HistoryLunch 2016: The Ballard Locks, 100 Years
Join us at the Fairmont Olympic Hotel on September 22 at 11:30 am
This year at HistoryLunch, we will explore the history of the Hiram M. Chittenden (Ballard) Locks as HistoryLink builds up steam for the upcoming centennial in 2017. HistoryLink has many plans in store for next year, including the release of our new book and educational curricula, various speaking events, and the addition of both audio and video materials to our newly designed website — all of which will be here in time for the centennial.
HistoryLunch 2016 will kick off the centennial commemoration of the Ballard Locks. Award-winning author of Too High and Too Steep: Reshaping Seattle’s Topography, geologist, natural historian, and co-author of our upcoming book on the Ballard Locks, David B. Williams will delight and amaze you with the story of how and why the locks came to be.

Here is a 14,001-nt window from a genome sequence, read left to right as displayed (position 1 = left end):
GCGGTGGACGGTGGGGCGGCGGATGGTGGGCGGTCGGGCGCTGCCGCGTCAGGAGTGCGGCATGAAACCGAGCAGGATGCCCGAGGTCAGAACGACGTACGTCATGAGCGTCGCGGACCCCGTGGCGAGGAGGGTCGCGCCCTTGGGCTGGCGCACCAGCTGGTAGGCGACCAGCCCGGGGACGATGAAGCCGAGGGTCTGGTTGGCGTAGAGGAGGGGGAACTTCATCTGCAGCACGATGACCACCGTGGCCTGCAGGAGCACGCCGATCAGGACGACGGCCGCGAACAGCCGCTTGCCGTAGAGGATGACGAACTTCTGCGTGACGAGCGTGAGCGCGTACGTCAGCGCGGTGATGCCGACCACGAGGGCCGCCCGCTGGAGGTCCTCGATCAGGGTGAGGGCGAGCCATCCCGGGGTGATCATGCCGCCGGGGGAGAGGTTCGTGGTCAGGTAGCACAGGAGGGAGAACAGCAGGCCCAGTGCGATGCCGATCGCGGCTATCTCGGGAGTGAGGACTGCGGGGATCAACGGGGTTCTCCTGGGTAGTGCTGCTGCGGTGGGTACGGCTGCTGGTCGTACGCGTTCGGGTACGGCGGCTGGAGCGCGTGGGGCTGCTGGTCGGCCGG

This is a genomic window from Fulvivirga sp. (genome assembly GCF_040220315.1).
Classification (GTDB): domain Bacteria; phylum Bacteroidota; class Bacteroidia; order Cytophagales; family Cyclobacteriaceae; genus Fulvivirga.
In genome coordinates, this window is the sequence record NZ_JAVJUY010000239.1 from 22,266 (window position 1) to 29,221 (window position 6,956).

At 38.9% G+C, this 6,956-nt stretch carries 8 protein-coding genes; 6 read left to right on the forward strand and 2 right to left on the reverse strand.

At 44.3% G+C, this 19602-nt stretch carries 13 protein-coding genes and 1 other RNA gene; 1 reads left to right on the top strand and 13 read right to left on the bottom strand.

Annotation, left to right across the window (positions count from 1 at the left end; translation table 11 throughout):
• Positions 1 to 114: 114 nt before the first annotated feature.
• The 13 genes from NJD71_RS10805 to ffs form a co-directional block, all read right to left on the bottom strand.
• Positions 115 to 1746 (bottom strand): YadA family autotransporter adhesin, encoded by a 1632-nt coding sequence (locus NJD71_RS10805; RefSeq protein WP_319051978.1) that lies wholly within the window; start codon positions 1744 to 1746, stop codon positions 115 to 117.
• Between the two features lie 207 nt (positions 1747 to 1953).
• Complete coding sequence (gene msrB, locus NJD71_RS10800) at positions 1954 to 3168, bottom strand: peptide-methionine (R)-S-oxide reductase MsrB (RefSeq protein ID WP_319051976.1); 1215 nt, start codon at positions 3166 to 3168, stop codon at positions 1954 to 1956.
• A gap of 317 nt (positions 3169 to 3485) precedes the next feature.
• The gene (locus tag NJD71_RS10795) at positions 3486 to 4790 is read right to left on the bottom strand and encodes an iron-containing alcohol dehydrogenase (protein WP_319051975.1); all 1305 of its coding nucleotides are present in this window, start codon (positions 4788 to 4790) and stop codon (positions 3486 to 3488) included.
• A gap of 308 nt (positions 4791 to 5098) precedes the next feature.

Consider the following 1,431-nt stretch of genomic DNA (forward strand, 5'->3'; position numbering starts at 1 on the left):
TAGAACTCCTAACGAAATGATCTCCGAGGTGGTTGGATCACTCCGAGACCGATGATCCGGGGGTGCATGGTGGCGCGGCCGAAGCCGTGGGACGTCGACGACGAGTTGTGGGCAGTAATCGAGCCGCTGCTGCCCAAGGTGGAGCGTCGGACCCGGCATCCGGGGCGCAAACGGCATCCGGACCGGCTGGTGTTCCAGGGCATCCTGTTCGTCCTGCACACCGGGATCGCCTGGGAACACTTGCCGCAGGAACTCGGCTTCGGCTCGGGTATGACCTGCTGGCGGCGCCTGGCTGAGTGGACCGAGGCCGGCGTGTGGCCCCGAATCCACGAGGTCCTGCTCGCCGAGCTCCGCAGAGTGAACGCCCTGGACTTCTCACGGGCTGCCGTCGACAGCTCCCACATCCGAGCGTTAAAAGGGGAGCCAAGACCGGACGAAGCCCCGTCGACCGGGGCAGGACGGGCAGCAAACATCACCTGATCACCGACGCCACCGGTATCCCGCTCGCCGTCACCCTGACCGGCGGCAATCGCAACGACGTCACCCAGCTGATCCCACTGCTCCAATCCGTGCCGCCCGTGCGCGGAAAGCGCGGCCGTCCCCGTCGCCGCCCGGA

As usual, there will be surprises, and we promise not to be dull! RSVP for yourself, sponsor a table, or sponsor the event.
One of the largest maritime public works projects in King County history reshaped the region by creating a large harbor for Fishermen’s Terminal, opening more than 100 miles of freshwater shoreline, cutting off water to the Black River and ending the Black and Cedar Rivers’ salmon runs, lowering Lake Washington by nearly 9 feet and Lake Sammamish by about 6 feet, raising Salmon Bay by about 15 feet and replacing its salt water with fresh water, radically altering the shorelines of communities from Issaquah to Renton to Kenmore, digging cuts between Salmon Bay and Lake Union, replacing four fixed bridges with bascule bridges at Fremont, Ballard, the University District, and Montlake, and much, much more.